Ghost Town: Shooting in Kolmanskop

Posted on 16th September, 2017

Once a thriving diamond-mining center, today the town of Kolmanskop is one of the main photographic attractions in Namibia. The Namib Desert has been reclaiming this ghost town since its abandonment more than half a century ago, and witnessing the amazingly-preserved buildings getting swallowed by the sand dunes is an unforgettable experience. I visited Kolmanskop in 2014, while scouting for my Namibia workshop, and I was completely stunned by the photographic potential of the place. In...

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Wider than Wide: My Thoughts on the Canon 11-24mm f/4

Posted on 23rd May, 2017

Even though I've been writing article about photography for over 4 years, I've never written any equipment reviews. And why should I? There are far better equipment experts, technical fanatics, pixel-peepers (I mean that in a good way!) and gear enthusiasts than me out there. My fields of expertise are different, and my writing consists mostly of photographic vision, composition, the philosophical aspects of photography and so on. I intend to keep this line of writing, and for the most...

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Article: On Causality in Landscape Photography

Posted on 1st May, 2017

Causality is the relationship between cause and effect – and in landscape photography, this dynamic can help you tell a story, beyond the conventional structures of composition and color. Considering causality in a landscape image can have a number of advantages. First of all, including a visual indication of cause and effect can provide a through-line, within the composition of an image. Imagine a light source - mostly the sun or the moon in nature photography - on one side of the...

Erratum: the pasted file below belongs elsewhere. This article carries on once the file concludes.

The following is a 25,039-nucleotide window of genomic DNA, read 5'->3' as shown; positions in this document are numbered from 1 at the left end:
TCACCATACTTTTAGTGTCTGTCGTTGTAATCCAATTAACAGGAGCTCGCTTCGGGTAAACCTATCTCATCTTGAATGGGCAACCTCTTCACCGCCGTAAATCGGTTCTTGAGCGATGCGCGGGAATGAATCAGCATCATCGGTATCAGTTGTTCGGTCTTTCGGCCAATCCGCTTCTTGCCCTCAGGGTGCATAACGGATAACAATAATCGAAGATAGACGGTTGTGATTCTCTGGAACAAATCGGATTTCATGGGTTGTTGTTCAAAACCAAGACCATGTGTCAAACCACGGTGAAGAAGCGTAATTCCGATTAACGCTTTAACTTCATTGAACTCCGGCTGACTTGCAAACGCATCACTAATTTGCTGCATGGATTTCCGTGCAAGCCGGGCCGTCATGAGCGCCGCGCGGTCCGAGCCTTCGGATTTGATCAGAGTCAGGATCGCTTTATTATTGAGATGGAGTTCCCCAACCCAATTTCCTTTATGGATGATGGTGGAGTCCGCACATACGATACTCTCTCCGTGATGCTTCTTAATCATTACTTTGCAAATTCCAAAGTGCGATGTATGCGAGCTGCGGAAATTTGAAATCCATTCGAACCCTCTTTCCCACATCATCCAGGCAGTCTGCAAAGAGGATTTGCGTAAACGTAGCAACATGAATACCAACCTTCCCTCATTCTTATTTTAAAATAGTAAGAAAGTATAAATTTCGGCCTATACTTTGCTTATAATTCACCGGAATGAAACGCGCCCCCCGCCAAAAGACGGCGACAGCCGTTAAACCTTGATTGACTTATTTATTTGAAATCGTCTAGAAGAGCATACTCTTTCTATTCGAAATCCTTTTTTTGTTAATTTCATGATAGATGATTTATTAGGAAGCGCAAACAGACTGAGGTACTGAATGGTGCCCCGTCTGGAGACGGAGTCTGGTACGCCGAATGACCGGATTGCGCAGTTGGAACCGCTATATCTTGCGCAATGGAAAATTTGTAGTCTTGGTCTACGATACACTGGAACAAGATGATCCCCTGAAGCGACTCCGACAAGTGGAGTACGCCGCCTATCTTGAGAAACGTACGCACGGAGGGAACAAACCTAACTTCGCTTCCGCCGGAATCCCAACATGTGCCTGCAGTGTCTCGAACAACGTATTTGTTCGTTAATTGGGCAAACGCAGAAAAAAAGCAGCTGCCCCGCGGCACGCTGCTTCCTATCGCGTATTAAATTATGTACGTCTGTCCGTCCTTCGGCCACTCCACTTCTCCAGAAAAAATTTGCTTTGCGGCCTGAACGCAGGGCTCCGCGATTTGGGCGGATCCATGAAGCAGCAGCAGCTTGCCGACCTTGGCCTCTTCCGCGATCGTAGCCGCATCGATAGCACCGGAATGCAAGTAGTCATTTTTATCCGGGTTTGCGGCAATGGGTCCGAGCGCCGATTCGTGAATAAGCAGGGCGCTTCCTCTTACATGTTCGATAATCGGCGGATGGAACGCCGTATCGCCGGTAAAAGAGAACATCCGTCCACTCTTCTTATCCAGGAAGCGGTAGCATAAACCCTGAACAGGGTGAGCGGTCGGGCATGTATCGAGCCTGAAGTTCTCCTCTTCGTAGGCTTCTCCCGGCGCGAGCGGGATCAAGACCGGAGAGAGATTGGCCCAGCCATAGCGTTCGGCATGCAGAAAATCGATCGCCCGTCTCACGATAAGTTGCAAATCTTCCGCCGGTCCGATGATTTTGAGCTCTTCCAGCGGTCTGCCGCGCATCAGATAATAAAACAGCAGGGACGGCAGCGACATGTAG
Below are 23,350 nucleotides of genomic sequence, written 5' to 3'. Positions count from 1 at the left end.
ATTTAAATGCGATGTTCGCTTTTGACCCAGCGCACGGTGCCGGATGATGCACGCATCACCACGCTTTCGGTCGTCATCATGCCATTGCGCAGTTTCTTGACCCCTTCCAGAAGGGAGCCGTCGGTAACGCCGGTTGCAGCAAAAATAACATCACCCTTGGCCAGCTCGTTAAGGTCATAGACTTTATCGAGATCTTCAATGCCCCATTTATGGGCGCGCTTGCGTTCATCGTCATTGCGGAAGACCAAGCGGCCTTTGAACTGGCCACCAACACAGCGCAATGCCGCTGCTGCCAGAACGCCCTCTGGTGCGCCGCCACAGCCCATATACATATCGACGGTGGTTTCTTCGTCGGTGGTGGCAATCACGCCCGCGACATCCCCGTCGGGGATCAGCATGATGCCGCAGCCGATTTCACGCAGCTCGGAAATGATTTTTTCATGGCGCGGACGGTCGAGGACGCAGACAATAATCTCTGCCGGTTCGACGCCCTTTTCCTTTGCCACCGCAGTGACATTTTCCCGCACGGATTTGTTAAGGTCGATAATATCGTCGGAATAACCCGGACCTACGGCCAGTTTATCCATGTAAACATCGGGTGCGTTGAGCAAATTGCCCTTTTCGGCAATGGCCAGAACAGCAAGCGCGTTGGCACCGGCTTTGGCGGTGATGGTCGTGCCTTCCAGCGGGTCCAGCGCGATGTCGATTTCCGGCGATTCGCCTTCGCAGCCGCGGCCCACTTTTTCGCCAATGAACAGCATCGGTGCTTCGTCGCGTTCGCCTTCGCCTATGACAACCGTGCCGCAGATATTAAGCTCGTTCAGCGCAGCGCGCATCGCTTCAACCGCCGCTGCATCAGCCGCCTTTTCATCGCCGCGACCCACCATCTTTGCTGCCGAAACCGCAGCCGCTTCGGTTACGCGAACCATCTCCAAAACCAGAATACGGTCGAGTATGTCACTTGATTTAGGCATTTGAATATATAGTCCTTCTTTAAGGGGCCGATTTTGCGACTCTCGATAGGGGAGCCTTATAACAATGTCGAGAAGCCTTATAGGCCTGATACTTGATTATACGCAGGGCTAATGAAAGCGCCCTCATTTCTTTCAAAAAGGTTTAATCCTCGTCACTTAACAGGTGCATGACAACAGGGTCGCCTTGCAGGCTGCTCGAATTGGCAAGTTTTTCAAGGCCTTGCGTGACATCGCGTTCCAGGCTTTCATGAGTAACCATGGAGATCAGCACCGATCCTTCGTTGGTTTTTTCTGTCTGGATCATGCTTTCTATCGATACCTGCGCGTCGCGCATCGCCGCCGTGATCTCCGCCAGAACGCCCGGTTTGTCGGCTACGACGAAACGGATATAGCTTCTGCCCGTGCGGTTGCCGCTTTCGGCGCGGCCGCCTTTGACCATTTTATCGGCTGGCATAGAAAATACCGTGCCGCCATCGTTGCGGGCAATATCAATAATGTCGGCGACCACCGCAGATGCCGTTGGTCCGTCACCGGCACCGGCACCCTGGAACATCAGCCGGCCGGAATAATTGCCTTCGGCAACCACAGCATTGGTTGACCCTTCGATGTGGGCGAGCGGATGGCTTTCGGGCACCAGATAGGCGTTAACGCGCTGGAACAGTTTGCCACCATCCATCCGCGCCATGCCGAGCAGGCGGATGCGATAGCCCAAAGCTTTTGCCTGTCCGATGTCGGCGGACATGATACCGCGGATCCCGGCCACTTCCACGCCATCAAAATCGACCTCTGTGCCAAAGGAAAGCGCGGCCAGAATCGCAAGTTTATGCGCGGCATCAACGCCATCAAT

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The Good, the Bad and the Ugly of Aerial Photography - Part 4: Technique

Posted on 13th March, 2017

In the previous article in this series, I talked about the equipment one might use for aerial photography. So what about technique, and especially camera settings? What should you consider when shooting from the air?  The important thing to remember here is that you’re shooting from a moving, vibrating aircraft instead of from stable ground. This simply means that in order to keep your shots sharp, you’ll need to use a high shutter speed. Remember that the...

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The Good, the Bad and the Ugly of Aerial Photography - Part 3: Equipment

Posted on 26th November, 2016

In previous articles I've discussed the advantages of aerial photography and shooting from a helicopter as opposed to shooting from a light plane. But are there any special considerations with regard to equipment when shooting from the air? Since we’ve already established that it’s the superior choice (at least in my opinion), let’s concentrate on the helicopter first. An open door gives the photographer a vast range of angle options, and...